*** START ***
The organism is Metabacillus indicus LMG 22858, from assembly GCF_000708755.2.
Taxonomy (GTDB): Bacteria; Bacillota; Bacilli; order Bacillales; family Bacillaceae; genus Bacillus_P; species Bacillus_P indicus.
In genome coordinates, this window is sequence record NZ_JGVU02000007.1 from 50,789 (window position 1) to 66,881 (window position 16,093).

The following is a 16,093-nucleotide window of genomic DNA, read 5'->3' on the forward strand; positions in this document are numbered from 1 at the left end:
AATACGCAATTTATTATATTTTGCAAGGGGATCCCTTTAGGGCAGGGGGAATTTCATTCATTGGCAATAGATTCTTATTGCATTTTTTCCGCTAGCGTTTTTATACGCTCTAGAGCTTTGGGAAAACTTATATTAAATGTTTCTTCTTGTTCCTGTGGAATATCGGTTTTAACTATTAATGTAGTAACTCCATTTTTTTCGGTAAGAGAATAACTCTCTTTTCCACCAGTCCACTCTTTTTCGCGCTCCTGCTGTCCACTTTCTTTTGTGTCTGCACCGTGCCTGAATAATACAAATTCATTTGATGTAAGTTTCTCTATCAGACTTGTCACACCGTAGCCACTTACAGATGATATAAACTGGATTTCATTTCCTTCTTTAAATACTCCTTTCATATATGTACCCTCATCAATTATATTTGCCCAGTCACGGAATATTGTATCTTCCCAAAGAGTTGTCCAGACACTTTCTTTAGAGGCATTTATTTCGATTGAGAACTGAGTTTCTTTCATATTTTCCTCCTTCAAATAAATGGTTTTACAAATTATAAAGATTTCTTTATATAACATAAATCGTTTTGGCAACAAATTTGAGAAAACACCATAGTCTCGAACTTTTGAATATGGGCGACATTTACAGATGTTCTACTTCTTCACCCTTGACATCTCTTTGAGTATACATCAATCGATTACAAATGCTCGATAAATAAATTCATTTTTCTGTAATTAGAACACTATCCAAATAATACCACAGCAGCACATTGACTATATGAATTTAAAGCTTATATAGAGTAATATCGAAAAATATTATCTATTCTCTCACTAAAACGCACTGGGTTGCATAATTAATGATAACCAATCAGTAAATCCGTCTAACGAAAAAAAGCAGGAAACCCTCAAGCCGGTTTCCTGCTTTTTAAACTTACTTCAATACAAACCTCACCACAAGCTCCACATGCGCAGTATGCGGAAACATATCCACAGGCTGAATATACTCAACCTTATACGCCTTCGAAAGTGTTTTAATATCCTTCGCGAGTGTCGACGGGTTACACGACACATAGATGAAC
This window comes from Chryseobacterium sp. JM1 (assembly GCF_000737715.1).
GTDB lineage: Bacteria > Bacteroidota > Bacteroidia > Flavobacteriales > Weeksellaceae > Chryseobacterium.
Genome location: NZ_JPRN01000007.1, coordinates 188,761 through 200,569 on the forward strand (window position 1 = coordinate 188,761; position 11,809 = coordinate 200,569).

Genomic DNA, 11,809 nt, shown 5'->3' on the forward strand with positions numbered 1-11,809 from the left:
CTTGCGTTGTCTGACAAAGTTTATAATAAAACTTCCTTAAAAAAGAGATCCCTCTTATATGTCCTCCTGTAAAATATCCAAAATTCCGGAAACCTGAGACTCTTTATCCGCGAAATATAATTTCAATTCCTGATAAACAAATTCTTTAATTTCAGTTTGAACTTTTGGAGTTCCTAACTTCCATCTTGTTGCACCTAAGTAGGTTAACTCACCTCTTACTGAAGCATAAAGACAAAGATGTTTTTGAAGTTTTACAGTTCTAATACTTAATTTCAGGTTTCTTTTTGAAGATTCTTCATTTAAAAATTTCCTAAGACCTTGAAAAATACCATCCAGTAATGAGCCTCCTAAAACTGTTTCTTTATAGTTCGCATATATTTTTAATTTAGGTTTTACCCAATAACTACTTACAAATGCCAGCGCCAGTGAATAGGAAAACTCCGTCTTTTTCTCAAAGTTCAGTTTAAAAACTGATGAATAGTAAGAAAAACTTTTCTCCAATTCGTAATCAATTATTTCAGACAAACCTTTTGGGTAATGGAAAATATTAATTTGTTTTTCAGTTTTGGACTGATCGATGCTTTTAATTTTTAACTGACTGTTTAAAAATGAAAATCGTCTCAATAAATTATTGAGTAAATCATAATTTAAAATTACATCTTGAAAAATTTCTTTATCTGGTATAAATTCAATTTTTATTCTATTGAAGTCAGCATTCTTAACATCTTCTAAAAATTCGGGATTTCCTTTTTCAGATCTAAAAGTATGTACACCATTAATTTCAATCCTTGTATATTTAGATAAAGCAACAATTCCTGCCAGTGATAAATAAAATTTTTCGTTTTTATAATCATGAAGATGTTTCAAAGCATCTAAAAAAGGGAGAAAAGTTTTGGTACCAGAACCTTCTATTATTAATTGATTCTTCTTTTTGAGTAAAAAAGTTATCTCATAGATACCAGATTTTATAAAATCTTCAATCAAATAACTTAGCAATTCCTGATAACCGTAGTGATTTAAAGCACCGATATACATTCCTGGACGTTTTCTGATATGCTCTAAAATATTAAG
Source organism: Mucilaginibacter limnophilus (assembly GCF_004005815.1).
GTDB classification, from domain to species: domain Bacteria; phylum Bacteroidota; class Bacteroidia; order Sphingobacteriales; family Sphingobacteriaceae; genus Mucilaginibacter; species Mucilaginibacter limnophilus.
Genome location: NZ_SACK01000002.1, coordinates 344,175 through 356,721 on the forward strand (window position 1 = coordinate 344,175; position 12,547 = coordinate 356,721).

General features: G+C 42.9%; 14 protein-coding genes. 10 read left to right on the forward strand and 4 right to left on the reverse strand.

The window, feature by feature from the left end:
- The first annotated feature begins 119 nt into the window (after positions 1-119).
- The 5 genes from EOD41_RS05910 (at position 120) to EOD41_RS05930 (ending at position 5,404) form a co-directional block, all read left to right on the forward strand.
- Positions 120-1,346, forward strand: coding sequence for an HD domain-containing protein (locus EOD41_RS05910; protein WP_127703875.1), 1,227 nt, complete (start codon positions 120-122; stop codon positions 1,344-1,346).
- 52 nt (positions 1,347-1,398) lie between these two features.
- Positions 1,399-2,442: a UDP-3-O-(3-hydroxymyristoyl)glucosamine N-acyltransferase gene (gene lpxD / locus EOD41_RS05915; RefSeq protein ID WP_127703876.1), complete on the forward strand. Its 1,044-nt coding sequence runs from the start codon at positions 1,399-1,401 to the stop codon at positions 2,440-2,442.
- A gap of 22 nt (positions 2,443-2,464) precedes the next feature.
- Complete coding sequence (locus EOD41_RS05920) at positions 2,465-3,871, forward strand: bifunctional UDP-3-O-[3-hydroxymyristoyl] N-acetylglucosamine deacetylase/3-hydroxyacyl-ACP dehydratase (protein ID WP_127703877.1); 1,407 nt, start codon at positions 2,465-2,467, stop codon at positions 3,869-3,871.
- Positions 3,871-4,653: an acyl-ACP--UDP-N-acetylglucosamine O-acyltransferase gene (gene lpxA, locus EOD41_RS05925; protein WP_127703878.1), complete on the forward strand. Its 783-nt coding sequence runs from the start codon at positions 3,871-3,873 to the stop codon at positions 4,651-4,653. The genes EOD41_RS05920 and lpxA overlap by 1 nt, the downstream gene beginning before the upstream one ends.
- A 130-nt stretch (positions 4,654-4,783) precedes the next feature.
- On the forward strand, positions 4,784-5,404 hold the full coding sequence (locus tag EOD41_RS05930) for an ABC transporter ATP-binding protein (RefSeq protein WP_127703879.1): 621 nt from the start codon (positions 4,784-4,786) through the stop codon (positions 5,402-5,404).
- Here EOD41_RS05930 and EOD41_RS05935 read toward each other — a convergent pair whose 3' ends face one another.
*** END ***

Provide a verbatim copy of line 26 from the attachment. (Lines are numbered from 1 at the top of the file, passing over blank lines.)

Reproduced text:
- Here EOD41_RS05930 and EOD41_RS05935 read toward each other — a convergent pair whose 3' ends face one another.